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Fowler, 2009: NAPC abstract

FOWLER, D.W. (2009), A sequence stratigraphic subdivision of the Hell Creek Formation: beginnings of a high-resolution regional chronostratigraphic framework for the terminal Cretaceous, North American Paleontological Convention, abstracts volume: 120


The late Maastrichtian fluvial Hell Creek ( Montana , North Dakota , South Dakota ) and Lance Fms ( Wyoming ) are notable for their vertebrate fossils and for the KT mass extinction at or near their upper boundaries. Despite the units' similar age, past efforts at accurate correlation have met with very limited success, mainly due to problems with lithostratigraphic methodology, discontinuous outcrop, lateral discontinuity of facies, poorly constrained biostratigraphy, lack of radiometric dates, and magnetostratigraphic data of limited use. This has hindered our ability to study this important interval in earth's history.

By use of terrestrial sequence stratigraphic methods, this study has subdivided the Montanan Hell Creek Fm into three, possibly four sequences. These reflect 4 th order base-level cycles superimposed on the 3 rd order base-level rise under which the formation was deposited. These previously unrecognized sequence boundaries are defined by three, possibly four, laterally continuous disconformities within the Hell Creek Fm of Fort Peck, Montana. The disconformities are overlain by amalgamated channel complexes, or less commonly, correlative interfluve paleosols. Disconformities were formed by pauses in the creation of accommodation space, associated with base-level stabilization or fall during 4 th order cyclicity.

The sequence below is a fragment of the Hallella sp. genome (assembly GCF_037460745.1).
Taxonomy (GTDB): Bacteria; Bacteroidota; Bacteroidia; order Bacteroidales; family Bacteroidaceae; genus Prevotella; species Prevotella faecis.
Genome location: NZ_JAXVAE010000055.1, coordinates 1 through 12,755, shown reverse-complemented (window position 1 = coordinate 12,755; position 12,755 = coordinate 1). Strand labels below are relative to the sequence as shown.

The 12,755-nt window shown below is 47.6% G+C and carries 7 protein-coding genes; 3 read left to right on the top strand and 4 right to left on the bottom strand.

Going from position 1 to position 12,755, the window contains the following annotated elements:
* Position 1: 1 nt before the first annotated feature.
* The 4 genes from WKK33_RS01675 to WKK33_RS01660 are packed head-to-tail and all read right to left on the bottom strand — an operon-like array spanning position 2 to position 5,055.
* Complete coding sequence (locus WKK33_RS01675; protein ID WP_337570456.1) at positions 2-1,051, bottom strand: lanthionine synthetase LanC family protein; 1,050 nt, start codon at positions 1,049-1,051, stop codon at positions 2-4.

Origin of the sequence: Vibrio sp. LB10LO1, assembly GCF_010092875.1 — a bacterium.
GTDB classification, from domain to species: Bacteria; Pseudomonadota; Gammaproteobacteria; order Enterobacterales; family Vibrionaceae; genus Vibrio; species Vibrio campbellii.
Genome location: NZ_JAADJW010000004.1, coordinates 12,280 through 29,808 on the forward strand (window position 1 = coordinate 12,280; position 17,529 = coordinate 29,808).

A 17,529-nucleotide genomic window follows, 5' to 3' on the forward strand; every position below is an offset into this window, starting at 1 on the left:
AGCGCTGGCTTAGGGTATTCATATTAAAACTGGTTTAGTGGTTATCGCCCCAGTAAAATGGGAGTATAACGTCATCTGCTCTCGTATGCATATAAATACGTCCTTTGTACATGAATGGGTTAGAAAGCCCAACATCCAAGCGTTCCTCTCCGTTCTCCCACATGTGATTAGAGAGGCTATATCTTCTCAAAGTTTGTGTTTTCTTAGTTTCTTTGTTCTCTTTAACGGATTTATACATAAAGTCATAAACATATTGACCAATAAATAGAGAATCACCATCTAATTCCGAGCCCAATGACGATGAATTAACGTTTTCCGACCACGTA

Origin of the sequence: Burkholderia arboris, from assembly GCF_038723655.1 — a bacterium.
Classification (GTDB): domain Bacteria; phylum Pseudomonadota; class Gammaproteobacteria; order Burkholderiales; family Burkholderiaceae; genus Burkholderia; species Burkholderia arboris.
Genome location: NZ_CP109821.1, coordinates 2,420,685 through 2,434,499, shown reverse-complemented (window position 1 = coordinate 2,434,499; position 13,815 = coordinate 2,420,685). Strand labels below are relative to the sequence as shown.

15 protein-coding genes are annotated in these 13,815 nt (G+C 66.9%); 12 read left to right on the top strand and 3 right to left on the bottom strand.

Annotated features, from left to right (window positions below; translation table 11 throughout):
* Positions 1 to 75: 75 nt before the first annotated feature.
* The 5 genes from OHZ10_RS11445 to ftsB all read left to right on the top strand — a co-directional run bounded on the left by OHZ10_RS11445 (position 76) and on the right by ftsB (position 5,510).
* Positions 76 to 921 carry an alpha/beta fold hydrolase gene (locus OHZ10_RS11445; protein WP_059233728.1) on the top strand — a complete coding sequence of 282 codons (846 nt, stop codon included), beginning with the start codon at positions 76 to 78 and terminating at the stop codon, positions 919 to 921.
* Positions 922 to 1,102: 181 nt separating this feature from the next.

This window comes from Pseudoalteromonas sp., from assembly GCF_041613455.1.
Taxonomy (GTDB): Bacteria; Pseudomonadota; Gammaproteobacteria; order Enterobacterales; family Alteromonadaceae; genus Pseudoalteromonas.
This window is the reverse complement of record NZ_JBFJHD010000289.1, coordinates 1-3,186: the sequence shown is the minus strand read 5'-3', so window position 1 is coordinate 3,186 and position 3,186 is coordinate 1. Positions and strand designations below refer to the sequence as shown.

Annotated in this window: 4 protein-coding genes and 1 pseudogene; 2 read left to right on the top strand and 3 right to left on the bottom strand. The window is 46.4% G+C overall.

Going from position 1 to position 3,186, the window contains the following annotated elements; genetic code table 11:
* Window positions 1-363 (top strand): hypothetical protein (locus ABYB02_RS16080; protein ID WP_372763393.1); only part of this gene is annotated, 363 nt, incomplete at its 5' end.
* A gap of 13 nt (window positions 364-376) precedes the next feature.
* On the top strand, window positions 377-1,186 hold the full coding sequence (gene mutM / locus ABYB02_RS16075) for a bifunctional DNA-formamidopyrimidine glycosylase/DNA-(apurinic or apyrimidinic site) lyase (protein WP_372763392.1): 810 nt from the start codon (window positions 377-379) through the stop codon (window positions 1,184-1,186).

Amalgamated channel deposits at the base of the new sequences occur in the same stratigraphic positions within the Montanan Hell Creek Fm as brackish units observed in the North Dakotan Hell Creek Fm, which are similarly indicative of 4 th order base-level cyclicity. Magnetostratigraphy and new biostratigraphic data support correlation of the upper Montanan sequence with the North Dakotan Cantapeta tongue (and overlying fines) and Canadian Scollard and Frenchman Fms. Recognition of 4 th order cycles in subsurface data is being used to map a regional high-resolution chronostratigraphic framework for the terminal Cretaceous. This is already being used to study evolutionary trends in vertebrates, leading up to the Cretaceous-Tertiary mass extinction.